The blurring of international boundaries in the high tech and digital industries means knowledge workers from Bangalore to Buenos Aires will enjoy increasingly similar remuneration and conditions, a new study has predicted.
Published last week by the Institute for Employment Studies, the Teleworking and Globalisation report aims to quantify how teleworking technology is affecting the global distribution of employment.
Report author Ursula Huws, an associate fellow at the IES, said the ease with which IT-related work, such as programming and call centre operations, could be relocated internationally would lead to increasing standardisation of working practices.
"I suspect what is going to happen is a convergence in teleworking kinds of jobs," Huws said. "Differences will tend to get levelled out."
Huws predicted that a dual labour market, in which high-tech workers would enjoy world standard conditions, while those in low-tech industries would be subject to local market forces, was likely to emerge.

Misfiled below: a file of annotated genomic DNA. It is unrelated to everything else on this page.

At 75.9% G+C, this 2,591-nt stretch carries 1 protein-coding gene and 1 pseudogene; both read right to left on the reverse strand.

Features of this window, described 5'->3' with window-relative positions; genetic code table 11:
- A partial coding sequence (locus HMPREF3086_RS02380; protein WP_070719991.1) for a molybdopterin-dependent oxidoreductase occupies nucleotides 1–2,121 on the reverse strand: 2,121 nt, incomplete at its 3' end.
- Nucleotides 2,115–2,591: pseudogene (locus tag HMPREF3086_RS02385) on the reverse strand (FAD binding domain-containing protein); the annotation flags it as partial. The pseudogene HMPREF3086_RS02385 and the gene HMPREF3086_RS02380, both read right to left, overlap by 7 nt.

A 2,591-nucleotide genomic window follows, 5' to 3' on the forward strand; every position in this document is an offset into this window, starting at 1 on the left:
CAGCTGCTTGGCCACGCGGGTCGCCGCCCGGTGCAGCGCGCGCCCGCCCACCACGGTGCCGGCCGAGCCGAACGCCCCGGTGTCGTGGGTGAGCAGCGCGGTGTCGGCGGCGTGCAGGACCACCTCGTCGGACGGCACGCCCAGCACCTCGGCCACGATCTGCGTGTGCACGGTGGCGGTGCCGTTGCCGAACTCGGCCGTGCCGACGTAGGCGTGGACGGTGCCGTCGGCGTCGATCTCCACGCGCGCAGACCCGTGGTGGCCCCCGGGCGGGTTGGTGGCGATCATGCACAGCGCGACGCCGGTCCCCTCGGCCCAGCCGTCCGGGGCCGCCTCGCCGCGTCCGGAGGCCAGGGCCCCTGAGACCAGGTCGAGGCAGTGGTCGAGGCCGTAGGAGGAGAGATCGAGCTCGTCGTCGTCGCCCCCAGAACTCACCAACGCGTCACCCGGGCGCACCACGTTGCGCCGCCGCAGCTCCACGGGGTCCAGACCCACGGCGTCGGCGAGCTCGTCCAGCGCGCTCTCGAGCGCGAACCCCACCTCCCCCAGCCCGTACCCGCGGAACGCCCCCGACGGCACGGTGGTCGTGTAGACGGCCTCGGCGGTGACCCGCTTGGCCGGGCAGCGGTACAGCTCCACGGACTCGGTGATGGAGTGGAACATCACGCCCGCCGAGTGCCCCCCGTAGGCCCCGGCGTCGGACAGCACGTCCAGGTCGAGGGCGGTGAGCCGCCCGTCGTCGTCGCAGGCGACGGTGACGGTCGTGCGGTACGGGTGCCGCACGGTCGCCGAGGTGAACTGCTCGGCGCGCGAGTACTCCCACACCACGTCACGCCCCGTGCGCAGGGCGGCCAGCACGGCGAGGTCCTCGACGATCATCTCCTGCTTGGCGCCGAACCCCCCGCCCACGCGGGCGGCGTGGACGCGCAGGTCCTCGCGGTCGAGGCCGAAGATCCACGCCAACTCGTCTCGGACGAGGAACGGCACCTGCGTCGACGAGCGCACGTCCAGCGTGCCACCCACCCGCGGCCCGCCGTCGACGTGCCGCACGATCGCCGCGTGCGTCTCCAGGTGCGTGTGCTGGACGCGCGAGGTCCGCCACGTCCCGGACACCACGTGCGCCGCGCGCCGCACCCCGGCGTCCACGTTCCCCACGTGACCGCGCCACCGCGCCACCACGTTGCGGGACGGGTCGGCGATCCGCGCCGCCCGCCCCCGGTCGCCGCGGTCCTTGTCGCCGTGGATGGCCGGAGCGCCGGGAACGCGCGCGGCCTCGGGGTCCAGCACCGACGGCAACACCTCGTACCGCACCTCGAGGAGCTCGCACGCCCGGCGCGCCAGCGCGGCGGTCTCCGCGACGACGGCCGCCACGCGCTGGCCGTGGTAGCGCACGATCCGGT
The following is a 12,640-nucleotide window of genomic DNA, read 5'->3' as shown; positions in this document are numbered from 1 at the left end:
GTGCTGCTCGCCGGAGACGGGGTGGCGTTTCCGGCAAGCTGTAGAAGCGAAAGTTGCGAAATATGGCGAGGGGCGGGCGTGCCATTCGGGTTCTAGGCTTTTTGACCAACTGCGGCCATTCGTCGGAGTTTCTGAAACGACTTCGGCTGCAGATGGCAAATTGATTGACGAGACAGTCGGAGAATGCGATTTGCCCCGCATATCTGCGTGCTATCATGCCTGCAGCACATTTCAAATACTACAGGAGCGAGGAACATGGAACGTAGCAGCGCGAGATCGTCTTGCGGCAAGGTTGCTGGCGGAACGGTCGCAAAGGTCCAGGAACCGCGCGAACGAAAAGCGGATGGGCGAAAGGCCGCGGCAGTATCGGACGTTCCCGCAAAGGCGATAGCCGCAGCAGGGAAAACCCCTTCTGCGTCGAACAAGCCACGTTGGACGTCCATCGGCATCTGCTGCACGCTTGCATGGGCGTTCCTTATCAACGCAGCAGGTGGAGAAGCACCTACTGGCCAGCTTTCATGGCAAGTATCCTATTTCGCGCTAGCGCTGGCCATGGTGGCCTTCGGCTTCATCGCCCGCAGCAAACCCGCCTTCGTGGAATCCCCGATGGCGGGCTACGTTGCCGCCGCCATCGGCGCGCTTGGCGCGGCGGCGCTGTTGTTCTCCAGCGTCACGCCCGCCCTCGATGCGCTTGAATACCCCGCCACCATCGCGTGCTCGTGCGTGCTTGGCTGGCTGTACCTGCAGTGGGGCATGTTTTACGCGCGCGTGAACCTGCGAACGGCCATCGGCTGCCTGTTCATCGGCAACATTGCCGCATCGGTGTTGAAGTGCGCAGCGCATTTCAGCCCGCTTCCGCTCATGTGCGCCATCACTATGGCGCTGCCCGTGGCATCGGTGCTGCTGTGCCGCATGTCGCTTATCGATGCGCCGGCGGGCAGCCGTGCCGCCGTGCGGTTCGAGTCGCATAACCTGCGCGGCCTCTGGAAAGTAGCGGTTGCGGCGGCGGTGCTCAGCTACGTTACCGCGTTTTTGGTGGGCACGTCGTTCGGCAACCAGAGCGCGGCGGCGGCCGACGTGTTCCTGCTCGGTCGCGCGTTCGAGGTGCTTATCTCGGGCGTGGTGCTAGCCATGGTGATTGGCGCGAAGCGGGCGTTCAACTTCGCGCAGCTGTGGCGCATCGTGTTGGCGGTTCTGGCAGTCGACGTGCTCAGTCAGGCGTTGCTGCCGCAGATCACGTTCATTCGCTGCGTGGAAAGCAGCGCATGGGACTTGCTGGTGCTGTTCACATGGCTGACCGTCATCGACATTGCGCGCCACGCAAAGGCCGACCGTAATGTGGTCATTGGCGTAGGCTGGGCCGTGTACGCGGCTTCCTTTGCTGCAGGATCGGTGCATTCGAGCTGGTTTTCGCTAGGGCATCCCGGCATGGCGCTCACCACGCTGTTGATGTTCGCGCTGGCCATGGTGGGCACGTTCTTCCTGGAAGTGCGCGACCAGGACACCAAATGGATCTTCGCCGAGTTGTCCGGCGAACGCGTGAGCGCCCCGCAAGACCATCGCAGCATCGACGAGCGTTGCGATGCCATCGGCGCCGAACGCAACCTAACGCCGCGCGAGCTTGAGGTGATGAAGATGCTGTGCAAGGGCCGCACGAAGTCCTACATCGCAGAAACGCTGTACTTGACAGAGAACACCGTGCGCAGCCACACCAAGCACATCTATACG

The report examines the types of work which are most mobile and analyses why particular activities prove most popular in different regions.
Software programming has proved the most volatile and mobile activity to date, with many companies now looking to transfer development work from the overheated Indian market to emerging centres such as Russia, Bulgaria and Indonesia.
There is no chance of the globalisation trend being reversed, Huws said.
"This new global division of labour is unstoppable. If work involves the manipulation of digital symbols, it can be done anywhere," she said.
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